She and Michael immediately moved in together, a ritzy townhouse in Birmingham, Michigan, serving as their home. Archibald paid for it, of course. Michael was fresh out of college so he didn’t have piles of disposable income like his father. Still, they had a private driver and groceries showed up in the refrigerator like clockwork. Because she didn’t want to sponge off Michael and his family, she went to work as an administrative assistant at the family law firm not long after leaving college.
The money was good. The hours were normal. The work was tedious, but she had no trouble wading through it. She thought things had lined up.
Then she caught Michael with one of the stenographers from the Macomb County Circuit Court. They were having a private lunch at the townhouse Hannah and Michael shared. She only discovered they were together thanks to a flu that had her going home sick early.
Michael apologized, claimed he thought it was allowed because they hadn’t discussed only dating each other, and feigned ignorance of societal norms. Since they were living together, Hannah was under the assumption that meant they were dedicated to one another. Apparently Michael had other ideas.
In hindsight, Hannah realized she should’ve run right there. She didn’t, though. She stayed. Then she caught Michael cheating again, this time with one of the interns working at his father’s law firm. His explanation after that “slip” was that he had a sex addiction. It was all the rage on television, what with Charlie Sheen and TigerWoods spouting off about it left and right. At the time, Hannah convinced herself it was a real thing and agreed to stick by Michael as he worked his way through rehab at a posh resort. It was wrong to abandon a loved one in need. At least that’s what she told herself.
The next few years, he was a good — if distracted and sometimes distant — fiancé. Hannah convinced herself that was normal because they’d been together so long. By now she was five years out of college. She was twenty-six, with no degree, but making a good living as an administrative assistant. They’d yet to set a date, though, or make any plans. She started pushing for it ... and that’s when she caught him with another junior lawyer at the firm.
Laura Madison was twenty-five, perky, and hungry to move up the corporate ladder. Hannah had seen the way she looked at Michael and forced herself to keep from dwelling on the possibility of Laura going after him. Michael had been good for years. Hannah was convinced of that ... kind of. Okay, she wasn’t really convinced of it. She told herself he wouldn’t dare cheat on her again. He was a good man. She wanted to believe that ... until the good man turned into a dog. This time when he was caught, all he did was shrug. He said she should get used to it because it wasn’t going to change.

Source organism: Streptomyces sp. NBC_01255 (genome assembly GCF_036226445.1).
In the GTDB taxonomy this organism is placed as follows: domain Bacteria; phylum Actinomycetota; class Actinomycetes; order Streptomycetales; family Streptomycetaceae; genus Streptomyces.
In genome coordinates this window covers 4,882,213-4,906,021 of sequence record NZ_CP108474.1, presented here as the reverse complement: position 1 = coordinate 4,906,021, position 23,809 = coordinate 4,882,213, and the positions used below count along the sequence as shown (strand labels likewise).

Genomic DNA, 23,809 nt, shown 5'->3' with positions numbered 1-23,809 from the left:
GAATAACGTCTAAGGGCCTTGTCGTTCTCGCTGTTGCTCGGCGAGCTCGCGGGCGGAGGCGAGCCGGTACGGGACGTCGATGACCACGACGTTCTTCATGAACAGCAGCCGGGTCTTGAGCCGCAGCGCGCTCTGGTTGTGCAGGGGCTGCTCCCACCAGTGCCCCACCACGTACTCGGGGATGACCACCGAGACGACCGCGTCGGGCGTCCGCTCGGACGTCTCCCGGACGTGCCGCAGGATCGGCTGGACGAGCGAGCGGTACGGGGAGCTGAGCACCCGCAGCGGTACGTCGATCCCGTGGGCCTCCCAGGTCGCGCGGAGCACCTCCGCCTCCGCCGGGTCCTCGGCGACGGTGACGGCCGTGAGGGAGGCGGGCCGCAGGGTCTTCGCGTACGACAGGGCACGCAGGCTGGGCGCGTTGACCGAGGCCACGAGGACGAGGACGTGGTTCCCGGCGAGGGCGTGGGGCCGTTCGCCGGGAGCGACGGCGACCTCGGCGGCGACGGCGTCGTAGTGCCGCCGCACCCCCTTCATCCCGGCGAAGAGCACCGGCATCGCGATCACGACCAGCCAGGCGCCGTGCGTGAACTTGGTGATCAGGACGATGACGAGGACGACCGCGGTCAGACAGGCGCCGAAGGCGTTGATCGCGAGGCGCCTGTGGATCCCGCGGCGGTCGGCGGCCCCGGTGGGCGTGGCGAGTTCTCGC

That’s when she snapped. She lost her cool, threatened him with a pair of scissors, and then headed home. There, she proceeded to shred every expensive suit he owned with said scissors and threw them on the front lawn. She smashed his expensive cologne, stabbed the tires of his luxury sports car, and broke his beloved flat-screen television. She felt better afterward, calm.
And then the hammer dropped. Michael’s was the only name on the lease. She had to move. She looked unbalanced for the way she retaliated. He started rumors that she was crazy and people believed them because of the way she reacted to the betrayal. Everyone asked why she didn’t simply leave with a little dignity. She was so fed up by that point she wasn’t even sure she knew what dignity was. Still, she understood the whispers and did her best to ignore them.
That was three weeks ago, though. She moved quickly, found a terrible apartment she could afford, and tried to ignore the way everyone at the office looked at her … and whispered. She didn’t want to engage in gossip and figured the talk would die down after a few weeks.
Apparently she was wrong.
“Am I in trouble?” Hannah asked, chewing on her bottom lip as she nervously fidgeted in the chair Archibald indicated he wanted her to sit in. “I mean ... am I about to get yelled at?”
Archibald’s expression was bland. He was always hard to read, but today he looked especially taciturn. “Yelled at? No. I don’t think that’s necessary.”
That was an evasive answer, Hannah realized. She didn’t like it. “But I’m in trouble, right?”
“Trouble? I don’t know that I would use that word. It’s more that you’re in limbo.” Archibald leaned back in his chair and steepled his fingers on his stomach as he regarded the young woman. At only twenty-six, Hannah had her entire life ahead of her. She felt as if she was suddenly running out of time under his studied gaze, though.
“I’ve given your future with us a great deal of thought,” he started, causing Hannah’s mouth to go dry.
“Meaning ... what?”
“Meaning that I’ve always considered you a diligent, if uninspired, addition to our team,” Archibald replied pragmatically. “You’re one of those women who manages to get the job done even if it takes you six hours to do a task that should only take two.”
Hannah frowned. “I always do everything that’s put in front of me.”
“Of course you do. To be fair, though, you’ve always only done the bare minimum. You’ve never gone out of your way to seek out extra responsibility.”
Hannah could sense where the conversation was going ... and she didn’t like it. “I didn’t realize I was supposed to do that.”
“That’s another problem. You have no initiative.”
“Excuse me?” Despite the serious nature of the conversation — and Hannah had no doubt where it was ultimately going, the security card screw-up should’ve been a giveaway — her temper came out to play. “I don’t see why I have to sit here and be insulted. Your son is the one who should be in here.”
“My son is going to be a senior partner one day.”
“So ... he’s important to the future of this firm,” Archibald replied, not missing a beat. “That’s not a distinction you can lay claim to.”